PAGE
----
- Thomas Cavendish: navigator who wasn’t averse to a bit of piracy too
He sailed round the world not once, but twice, and was rewarded by Queen Elizabeth 1. But was he a revered privateer – or a fearless pirate? This presentation follows Thomas Cavendish on his extraordinary voyages of discovery nearly five hundred years ago, and looks at how his fabulous stories influenced so many others.
- William Dampier: circumnavigator extraordinaire
Described by Coleridge as ‘a man of exquisite mind,’ William Dampier’s enquiring nature took him round the world three times, resulting in the highly influential travel book A New Voyage Around The World, and scientific treatises and descriptions of natural history. His books inspired Charles Darwin, Jonathan Swift, Daniel Defoe and Captain Cook – and they were required reading for Nelson’s officers. But he too was a highly successful pirate, as the Spanish knew to their cost.
- Sir Cloudesley Shovell’s shipwreck and his impact on longitude
His achievements were as impressive as his name. Sir Cloudesley was the greatest admiral in Stuart times. But his ignominious end, shipwrecked on the shores of the Scilly Isles, led to the establishment of the Longitude Act and the ability of sailors – and cruise ship captains – to pinpoint exactly where we are at all times!
- In the wake of The Mayflower
Over 25 million of us apparently are descended from those who set sail from Plymouth in 1620 on board the Mayflower, bound for a new life in the New World. In the wake of the 400th anniversary, we look at the voyage itself, the expedition’s legacy, and the celebrations.
12a. In the wake of The Mayflower – from an East Anglian perspective
Where was The Mayflower built? Where did the passengers come from? Are you one of their descendants? Prepare to have your preconceptions challenged!
- Pirates of the Caribbean!
Nearly 2,500 men – and a few women – were engaged in piracy in the Caribbean between the 1500s and the 1830s. As these brazen buccaneers rampaged around the islands what were their home countries doing about them? What brought about their demise? And why are we still entranced by their dastardly deeds? (Think Johnny Depp…)
- Cutty Sark: heroine of the seas
One of the fastest tea clippers in the world, the Cutty Sark was built on the Clyde in 1869, and sailed to and from every major port, carrying tea and wool. Her longest serving Master was Captain Woodget, an accomplished photographer and keen cyclist (even on board). Despite her strange name and extraordinary career, this indomitable heroine lives on – as a much-loved museum ship at Greenwich.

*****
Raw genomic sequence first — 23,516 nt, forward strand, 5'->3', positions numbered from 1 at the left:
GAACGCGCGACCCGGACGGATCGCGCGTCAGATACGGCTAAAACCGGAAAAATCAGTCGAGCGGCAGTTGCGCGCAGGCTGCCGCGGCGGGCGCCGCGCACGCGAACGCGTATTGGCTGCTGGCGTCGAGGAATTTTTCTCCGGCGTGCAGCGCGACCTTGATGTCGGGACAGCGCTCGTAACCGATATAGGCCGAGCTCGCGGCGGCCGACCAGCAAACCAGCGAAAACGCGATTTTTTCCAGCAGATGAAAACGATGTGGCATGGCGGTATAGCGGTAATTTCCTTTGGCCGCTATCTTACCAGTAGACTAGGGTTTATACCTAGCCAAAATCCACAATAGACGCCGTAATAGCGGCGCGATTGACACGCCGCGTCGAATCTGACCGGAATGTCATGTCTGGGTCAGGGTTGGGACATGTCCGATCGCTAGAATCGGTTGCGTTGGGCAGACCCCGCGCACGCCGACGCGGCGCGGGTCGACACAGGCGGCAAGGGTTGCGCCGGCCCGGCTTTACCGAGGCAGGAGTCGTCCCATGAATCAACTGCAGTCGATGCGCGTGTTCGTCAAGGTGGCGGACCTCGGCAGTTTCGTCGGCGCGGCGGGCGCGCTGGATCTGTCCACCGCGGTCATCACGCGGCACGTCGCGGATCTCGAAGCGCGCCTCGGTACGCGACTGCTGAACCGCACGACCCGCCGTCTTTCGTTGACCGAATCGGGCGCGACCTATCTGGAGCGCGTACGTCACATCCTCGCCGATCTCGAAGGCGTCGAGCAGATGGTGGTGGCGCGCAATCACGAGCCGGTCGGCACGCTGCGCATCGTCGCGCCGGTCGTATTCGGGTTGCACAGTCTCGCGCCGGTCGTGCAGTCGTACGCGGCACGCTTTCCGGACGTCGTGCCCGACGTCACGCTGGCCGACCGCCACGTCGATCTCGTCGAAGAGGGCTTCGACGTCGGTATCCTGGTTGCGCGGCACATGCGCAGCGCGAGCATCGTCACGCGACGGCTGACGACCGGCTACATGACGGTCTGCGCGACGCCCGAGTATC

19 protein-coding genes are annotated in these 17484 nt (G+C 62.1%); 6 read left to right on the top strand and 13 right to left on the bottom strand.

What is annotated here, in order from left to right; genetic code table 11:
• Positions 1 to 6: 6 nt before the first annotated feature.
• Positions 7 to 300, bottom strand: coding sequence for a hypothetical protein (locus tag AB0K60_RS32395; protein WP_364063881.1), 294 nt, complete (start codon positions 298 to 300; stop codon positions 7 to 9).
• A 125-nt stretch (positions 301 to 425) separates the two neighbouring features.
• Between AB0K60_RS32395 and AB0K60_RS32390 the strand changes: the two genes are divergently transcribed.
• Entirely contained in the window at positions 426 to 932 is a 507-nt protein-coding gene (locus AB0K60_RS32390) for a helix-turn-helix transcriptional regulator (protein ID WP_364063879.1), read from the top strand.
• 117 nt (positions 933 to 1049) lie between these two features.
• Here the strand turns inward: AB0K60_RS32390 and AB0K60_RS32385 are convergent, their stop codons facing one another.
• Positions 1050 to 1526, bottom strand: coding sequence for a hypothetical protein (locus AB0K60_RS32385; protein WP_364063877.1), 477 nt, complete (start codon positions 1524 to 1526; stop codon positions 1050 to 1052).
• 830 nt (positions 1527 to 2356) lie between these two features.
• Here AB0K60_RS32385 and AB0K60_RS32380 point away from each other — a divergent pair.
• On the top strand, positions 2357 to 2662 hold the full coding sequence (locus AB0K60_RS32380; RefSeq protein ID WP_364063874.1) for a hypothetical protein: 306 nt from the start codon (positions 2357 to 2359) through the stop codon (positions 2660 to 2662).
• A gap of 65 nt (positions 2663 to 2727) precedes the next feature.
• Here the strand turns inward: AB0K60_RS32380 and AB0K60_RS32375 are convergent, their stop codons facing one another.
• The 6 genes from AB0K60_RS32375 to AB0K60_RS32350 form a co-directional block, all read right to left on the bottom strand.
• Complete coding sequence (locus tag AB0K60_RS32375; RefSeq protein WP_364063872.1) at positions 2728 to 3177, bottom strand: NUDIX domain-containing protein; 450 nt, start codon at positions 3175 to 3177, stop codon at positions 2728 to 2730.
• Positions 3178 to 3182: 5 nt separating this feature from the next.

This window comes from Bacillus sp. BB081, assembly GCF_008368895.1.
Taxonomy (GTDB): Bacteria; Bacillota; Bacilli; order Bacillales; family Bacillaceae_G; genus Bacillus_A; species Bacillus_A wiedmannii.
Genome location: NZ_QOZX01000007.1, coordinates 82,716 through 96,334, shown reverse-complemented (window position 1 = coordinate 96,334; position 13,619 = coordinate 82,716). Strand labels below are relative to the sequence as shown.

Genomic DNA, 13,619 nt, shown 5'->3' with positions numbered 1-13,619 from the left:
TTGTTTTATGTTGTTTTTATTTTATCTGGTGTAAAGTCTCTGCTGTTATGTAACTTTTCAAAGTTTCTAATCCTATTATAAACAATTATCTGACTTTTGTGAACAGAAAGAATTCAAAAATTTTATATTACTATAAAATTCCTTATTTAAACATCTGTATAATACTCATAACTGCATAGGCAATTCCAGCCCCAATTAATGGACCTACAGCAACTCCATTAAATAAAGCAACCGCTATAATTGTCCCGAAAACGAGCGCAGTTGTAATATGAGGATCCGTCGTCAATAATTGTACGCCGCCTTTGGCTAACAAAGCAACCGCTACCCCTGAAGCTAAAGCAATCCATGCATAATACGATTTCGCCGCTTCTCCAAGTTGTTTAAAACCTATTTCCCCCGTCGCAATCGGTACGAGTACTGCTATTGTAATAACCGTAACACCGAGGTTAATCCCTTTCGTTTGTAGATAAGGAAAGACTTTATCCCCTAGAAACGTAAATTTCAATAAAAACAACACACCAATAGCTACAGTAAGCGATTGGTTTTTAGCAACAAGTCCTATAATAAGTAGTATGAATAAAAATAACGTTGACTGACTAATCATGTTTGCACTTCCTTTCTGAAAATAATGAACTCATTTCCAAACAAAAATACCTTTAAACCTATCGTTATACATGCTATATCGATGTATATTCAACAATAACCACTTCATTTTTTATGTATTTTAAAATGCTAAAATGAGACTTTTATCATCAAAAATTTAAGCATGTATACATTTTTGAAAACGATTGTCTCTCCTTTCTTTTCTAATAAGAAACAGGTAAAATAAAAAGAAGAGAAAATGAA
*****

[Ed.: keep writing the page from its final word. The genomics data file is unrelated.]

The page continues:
“We have enjoyed two presentations from Cathy. Her talk, via Zoom, commemorating the 400th anniversary of The Mayflower was well received and greatly enhanced our visit to Harwich. Her lively talk in Aldeburgh on Thomas Cavendish and the 500th anniversary of the Magellan/Elcano circumnavigation was well researched and had us sniffing spices, answering quizzes, and sharing reminscences……”
“We were very impressed by your knowledge of Sir Cloudsley Shovell and your excellent slides added to our enjoyment and understanding. We had one of the largest audiences we have had for a Zoom talk.”
Cathy is the guest maritime historian on board Cunard’s Queen Victoria, sailing from New York through the Caribbean and Panama Canal to San Francisco.
Highlights of last year’s speaking assignments included commemorating the 500th anniversary of the first recorded circumnavigation, on a Fred. Olsen cruise to the Azores; and an invitation to speak on Saga’s Riddle of the Sands cruise:
“Your talks were for me the highlights of the cruise … truly a delight.”
– guest on board Spirit of Discovery
Closer to home, Cathy looks forward to meeting members of groups in St Ives, Totteridge, Wissey, Harleston, Emsworth, Milton Keynes, Hemingstone, Rutland, Godstone, Kesgrave, Chediston, Ipswich, Sudbury, and Felixstowe!